Le cr puscule de la France d en haut
La bourgeoisie triomphante du XIXe siècle a disparu. Ses petits-enfants se fondent désormais dans le décor d’anciens quartiers populaires, célèbrent la mixité sociale et le respect de l’Autre. Finis les Rougon-Macquart, bienvenue chez les hipsters... Bénéficiaire des bienfaits de la mondialisation, cette nouvelle bourgeoisie en oublie jusqu’à l’existence d’une France d’en bas, boutée hors des nouvelles citadelles que sont devenues les métropoles.Pendant ce temps, dans la France périphérique, les classes populaires coupent les ponts avec la classe politique, les syndicats et les médias. Leurs nouvelles solidarités, leur souverainisme n’intéressent personne. Le grand marronnage des classes populaires, comme avant elles celui des esclaves qui fuyaient les plantations, a commencé. On croyait la lutte des classes enterrée, voici son grand retour...
Happiness for All
How the optimism gap between rich and poor is creating an increasingly divided society The Declaration of Independence states that all people are endowed with certain unalienable rights, and that among these is the pursuit of happiness. But is happiness available equally to everyone in America today? How about elsewhere in the world? Carol Graham draws on cutting-edge research linking income inequality with well-being to show how the widening prosperity gap has led to rising inequality in people's beliefs, hopes, and aspirations. For the United States and other developed countries, the high costs of being poor are most evident not in material deprivation but rather in stress, insecurity, and lack of hope. The result is an optimism gap between rich and poor that, if left unchecked, could lead to an increasingly divided society. Graham reveals how people who do not believe in their own futures are unlikely to invest in them, and how the consequences can range from job instability and poor education to greater mortality rates, failed marriages, and higher rates of incarceration. She describes how the optimism gap is reflected in the very words people use—the wealthy use words that reflect knowledge acquisition and healthy behaviors, while the words of the poor reflect desperation, short-term outlooks, and patchwork solutions. She also explains why the least optimistic people in America are poor whites, not poor blacks or Hispanics. Happiness for All? highlights the importance of well-being measures in identifying and monitoring trends in life satisfaction and optimism—and misery and despair—and demonstrates how hope and happiness can lead to improved economic outcomes.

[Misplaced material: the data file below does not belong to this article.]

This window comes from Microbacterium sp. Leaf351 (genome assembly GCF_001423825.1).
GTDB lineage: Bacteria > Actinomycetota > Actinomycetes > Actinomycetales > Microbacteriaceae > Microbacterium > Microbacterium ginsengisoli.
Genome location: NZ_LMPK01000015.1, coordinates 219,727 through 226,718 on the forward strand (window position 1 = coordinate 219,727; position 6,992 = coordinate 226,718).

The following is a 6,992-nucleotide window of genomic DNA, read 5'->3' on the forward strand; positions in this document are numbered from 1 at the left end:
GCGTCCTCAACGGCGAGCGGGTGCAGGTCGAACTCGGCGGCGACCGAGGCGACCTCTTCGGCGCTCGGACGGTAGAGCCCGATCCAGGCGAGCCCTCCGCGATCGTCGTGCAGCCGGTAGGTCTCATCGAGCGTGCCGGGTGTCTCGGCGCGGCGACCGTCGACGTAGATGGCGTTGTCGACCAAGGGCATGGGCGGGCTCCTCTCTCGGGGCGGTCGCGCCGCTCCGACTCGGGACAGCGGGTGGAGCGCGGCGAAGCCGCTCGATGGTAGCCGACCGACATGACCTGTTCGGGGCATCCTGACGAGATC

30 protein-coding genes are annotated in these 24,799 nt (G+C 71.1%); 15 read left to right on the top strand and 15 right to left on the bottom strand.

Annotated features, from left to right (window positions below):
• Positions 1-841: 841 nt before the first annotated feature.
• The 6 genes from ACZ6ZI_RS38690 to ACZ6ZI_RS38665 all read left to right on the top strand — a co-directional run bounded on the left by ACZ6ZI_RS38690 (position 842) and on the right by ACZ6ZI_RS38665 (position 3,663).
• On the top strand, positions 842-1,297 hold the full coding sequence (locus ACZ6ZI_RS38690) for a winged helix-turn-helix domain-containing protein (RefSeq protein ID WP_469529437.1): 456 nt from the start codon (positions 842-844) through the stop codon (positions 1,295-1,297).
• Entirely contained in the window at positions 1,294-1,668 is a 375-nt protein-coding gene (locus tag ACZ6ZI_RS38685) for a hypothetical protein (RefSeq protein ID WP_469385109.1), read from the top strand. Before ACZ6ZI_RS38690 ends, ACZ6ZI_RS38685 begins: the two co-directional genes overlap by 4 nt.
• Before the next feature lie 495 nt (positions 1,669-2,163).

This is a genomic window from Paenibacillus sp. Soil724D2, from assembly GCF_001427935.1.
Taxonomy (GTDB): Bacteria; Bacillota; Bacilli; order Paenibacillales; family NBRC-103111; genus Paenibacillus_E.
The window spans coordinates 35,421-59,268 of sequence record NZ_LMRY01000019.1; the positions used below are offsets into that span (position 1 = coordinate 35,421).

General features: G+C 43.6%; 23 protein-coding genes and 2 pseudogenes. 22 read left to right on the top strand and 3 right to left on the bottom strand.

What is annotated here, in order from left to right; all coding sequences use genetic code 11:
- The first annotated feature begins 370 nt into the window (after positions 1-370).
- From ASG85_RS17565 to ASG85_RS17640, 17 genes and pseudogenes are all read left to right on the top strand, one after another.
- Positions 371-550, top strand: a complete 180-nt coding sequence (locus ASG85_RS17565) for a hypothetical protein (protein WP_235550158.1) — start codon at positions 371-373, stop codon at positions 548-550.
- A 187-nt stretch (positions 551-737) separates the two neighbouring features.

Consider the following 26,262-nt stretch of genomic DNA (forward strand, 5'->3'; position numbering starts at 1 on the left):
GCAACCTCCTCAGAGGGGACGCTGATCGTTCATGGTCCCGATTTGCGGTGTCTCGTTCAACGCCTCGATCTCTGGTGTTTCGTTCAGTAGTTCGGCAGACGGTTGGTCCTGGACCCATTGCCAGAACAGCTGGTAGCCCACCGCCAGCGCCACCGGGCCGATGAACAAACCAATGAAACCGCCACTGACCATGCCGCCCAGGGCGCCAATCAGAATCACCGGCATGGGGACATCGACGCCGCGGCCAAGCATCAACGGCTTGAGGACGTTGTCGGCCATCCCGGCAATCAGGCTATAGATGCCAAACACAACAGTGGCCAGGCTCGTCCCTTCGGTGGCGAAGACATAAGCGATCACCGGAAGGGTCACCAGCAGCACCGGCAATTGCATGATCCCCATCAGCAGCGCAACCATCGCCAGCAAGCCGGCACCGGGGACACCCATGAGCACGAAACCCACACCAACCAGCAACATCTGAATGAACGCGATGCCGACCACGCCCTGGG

Oil is the lifeblood of modern civilization, ranking alongside food as one of our most critical commodities. It drives geopolitical, economic, and financial affairs, as well as environmental debates and policymaking. As the place of oil in our global economy has evolved, so too has the way we buy and sell it, with rudimentary transactions at the wellhead developing into a sophisticated and complex global market. Yet while today’s oil market bears little resemblance to the one born in the valleys and creeks of western Pennsylvania more than 150 years ago, one core feature remains: a natural tendency toward boom and bust price cycles that can devastate economies, trigger or prolong recessions, and undermine growth and investment. Tracing a history marked with conflict, intrigue, and extreme uncertainty, Robert McNally shows how—even from the very first years of the market—wild volatility in oil prices led to intensive efforts to stabilize price fluctuations and manage supply. First Rockefeller’s Standard Oil, then U.S. state regulators along with major international oil companies, and finally OPEC each enjoyed varying degrees of success in the pursuit of oil price stability. But the spectacular boom of 2008 and bust of 2015 have revealed a structural shift back to extreme oil price swings, the likes of which haven’t been seen for nearly a century. Crafting an engrossing journey from the gushing New England oil fields to the fraught and fractious Middle East, Crude Volatility provides a crucial perspective that discards distractions and tired myths, shows lessons learned from prior mistakes, and provides the historical foundation we need to face, understand, and surmount the challenges ahead.
The Rise of the Right